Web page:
Tips for Teaching Students With Autism
“It’s impossible to handle her.”
“He’s totally disruptive and creates a ruckus in my class.”
“What an attention seeker!”
“Do you think she should be attending regular school?”
“He can’t sit still, even for a moment.”
“I don’t think he’s capable of learning.”
These are some of the commonly heard frustrations that come with teaching students with autism.
But what if we tried to understand how your student feels? What if we attributed their behavior to a different brain wiring instead of deliberate disruption?
Not abnormal or dysfunctional – just different.
This better explains their hyperactivity, anxiety, and inability to connect with other children. These behaviors are a cry for help — your help.
With the ever-growing population of children with autism, it's so important that all educators are well-versed on their needs.
Here are some tips to help your students with autism thrive in the classroom.
Avoid sensory overload. Many unexpected things can be distracting to students with autism. Fluorescent lights, smells, and noises from other students can make it difficult for students with autism to concentrate. Using cool, calm colors in the classroom can help create a more relaxing atmosphere. Avoid covering the walls with too many posters or other things to look at.
- a. Avoid playing loud background music as it makes it difficult for your student to concentrate.
- Eliminate stress because children with autism quickly pick up on negative emotions.
- Maintain a low and clear voice when engaging the class. Students with autism get easily agitated and confused if a speaking voice is too loud.
- Place the child's desk near the window or try to avoid using fluorescent lights altogether.
- If the lights are unavoidable, use the newest bulbs you have as they flicker less.
- Let students stand instead of sitting around a table for a class demonstration or during morning and evening meetings. Many students with autism tend to rock back and forth so standing allows them to repeat those movements while still listening to the teacher.
Use visuals. Even individuals with autism who can read benefit from visuals. Visuals can serve as reminders about classroom rules, where certain things go, and resources that are available to students. Using pictures and modeling will mean more to students with autism than a lengthy explanation.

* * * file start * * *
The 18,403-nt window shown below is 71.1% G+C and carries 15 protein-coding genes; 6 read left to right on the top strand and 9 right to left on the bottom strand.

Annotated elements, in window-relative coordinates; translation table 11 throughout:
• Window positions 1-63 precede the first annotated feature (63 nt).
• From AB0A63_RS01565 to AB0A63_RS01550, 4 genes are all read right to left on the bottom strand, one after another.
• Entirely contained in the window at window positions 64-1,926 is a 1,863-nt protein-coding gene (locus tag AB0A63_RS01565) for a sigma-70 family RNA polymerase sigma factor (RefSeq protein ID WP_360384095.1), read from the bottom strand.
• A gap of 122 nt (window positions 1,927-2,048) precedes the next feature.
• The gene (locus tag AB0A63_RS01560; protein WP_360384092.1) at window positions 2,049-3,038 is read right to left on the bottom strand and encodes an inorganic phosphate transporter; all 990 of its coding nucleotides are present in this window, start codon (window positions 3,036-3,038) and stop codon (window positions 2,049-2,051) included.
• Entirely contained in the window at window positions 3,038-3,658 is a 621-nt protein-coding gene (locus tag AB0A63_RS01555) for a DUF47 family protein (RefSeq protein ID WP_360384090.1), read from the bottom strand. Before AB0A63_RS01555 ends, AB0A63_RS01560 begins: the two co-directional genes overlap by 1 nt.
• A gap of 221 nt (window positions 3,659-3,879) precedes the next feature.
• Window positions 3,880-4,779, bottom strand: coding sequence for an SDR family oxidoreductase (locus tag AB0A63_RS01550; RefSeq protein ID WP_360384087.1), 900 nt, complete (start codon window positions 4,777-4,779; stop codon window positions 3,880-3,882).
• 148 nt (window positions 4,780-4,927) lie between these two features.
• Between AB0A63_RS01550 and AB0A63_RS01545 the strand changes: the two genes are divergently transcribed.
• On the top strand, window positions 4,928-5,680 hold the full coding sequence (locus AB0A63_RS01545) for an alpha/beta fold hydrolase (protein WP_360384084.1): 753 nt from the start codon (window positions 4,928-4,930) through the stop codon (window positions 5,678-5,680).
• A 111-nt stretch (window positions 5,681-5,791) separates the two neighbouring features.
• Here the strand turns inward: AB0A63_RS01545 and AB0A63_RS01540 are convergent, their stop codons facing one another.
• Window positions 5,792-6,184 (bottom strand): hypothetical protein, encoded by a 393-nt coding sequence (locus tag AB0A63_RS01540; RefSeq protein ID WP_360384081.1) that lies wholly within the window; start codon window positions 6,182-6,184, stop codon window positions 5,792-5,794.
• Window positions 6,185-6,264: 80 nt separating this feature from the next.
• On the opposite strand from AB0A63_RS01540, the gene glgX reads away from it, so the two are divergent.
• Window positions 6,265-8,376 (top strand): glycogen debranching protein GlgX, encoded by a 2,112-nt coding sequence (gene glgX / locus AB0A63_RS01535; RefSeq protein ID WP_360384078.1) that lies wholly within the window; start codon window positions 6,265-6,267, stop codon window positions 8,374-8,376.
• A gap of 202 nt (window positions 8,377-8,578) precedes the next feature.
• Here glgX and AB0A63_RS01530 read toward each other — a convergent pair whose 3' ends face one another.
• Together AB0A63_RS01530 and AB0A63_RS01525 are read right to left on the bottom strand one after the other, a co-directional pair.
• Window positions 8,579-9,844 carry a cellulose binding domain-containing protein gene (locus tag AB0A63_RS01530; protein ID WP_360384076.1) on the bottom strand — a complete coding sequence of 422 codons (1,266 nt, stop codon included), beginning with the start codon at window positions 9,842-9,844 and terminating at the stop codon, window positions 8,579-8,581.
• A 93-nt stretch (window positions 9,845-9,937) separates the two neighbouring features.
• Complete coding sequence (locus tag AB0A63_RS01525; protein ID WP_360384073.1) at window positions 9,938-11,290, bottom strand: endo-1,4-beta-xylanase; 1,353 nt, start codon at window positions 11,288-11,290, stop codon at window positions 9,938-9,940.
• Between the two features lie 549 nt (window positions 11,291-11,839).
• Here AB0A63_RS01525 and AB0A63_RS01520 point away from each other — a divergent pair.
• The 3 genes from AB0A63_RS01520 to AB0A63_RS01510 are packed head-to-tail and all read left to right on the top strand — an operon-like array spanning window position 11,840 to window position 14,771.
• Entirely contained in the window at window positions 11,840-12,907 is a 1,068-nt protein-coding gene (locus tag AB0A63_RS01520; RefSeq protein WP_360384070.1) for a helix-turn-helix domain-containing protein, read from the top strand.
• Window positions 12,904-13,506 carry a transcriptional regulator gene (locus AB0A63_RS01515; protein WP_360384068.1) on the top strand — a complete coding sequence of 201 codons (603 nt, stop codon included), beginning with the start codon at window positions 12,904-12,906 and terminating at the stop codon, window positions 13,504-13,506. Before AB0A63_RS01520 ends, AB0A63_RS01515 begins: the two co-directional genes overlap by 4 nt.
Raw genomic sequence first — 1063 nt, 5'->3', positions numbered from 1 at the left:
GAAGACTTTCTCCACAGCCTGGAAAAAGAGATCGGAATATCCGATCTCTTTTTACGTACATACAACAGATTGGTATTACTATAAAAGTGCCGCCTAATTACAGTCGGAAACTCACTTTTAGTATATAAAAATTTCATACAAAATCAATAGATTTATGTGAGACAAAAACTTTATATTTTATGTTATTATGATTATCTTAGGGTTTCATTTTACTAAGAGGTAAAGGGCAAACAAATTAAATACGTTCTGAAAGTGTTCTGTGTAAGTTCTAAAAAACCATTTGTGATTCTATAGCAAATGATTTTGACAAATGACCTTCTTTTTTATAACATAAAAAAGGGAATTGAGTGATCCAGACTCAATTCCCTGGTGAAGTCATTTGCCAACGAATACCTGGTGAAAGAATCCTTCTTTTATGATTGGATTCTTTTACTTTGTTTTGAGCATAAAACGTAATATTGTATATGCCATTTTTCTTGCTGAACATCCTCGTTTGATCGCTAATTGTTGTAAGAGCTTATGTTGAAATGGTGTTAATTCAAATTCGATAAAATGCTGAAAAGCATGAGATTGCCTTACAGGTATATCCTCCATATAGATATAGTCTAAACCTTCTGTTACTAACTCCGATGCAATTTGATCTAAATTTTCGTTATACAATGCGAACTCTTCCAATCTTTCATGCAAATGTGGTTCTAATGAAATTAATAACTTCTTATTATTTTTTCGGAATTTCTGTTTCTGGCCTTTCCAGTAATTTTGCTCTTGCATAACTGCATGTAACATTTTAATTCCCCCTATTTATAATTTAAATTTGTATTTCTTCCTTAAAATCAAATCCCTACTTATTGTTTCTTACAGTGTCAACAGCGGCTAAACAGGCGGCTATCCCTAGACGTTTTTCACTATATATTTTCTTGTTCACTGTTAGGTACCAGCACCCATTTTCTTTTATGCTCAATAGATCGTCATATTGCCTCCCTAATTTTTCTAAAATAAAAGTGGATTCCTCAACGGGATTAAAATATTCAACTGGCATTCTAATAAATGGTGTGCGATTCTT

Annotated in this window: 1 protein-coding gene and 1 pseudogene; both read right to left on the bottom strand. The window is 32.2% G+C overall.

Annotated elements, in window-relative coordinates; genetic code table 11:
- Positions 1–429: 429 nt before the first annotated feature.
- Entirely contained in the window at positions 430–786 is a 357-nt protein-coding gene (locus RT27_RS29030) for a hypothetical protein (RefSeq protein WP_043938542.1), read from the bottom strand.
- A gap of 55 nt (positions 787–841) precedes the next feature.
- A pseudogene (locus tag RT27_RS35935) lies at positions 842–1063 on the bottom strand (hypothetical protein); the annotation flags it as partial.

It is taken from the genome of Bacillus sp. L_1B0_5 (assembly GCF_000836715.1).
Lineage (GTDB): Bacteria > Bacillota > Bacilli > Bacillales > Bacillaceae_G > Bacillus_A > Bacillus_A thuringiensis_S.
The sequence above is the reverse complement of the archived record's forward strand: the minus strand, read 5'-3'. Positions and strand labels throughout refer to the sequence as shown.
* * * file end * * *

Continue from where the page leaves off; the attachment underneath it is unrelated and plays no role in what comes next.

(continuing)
Be predictable. Structure or routine is the name of the game when it comes to autism. Maintain the same daily routine, only making exceptions for special occasions. During such moments, place a distinct picture that depicts the day’s events in the child's personal planner. Having predictability in the classroom eases anxiety for students with autism and will help avoid distraction. Students are less worried or curious about what will happen next and can better focus on the work at hand. Give your student a schedule that they can follow. If there are any unpredictable changes, it’s a great teaching moment to model how to handle changes appropriately.
Keep language concrete. Many individuals with autism have trouble understanding figurative language and interpret it in very concrete terms. This may serve as a great opportunity to teach figurative language and hidden meanings in certain terms. Keep verbal instructions short and to the point, because your student may find it difficult to recall the entire sequence. Instead, write the instructions down on a piece of paper. Sometimes, students with autism feel confused by open-ended questions. When possible, try giving your students options if they don’t seem to understand your question.
Exercise Games. Studies show that regular exercise can help alleviate symptoms of autism and improve social skills. Try planning outdoor activities that get your students moving and tie into your lesson plans. You could, for example, play hopscotch to teach kindergarteners how to count or plan a kickball game as a class reward. Once your students come back inside, everyone will have gotten their wiggles out and be ready to work.
Reading Time. Since school can involve so much sensory stimulation, a full day of class can leave students with ASD feeling overwhelmed. Children with autism benefit from quiet breaks throughout the day, so try planning a quiet reading activity as a class to give everyone time to de-stress and work independently. Or if your student with autism is having trouble focusing, ask them if they’d like to spend some time reading in the school library.
Treat students as individuals. I’m sure this goes without saying, but I’m going to say it: It’s so important to model patience, understanding, and respect when working in a classroom with any special learners. Celebrate their success and don’t sweat it if some accommodations don’t conform to what you are used to in the classroom. Keep in mind that some of these recommendations may be super helpful for some students, while others may not need the same degree of consideration. Autism can affect individuals differently.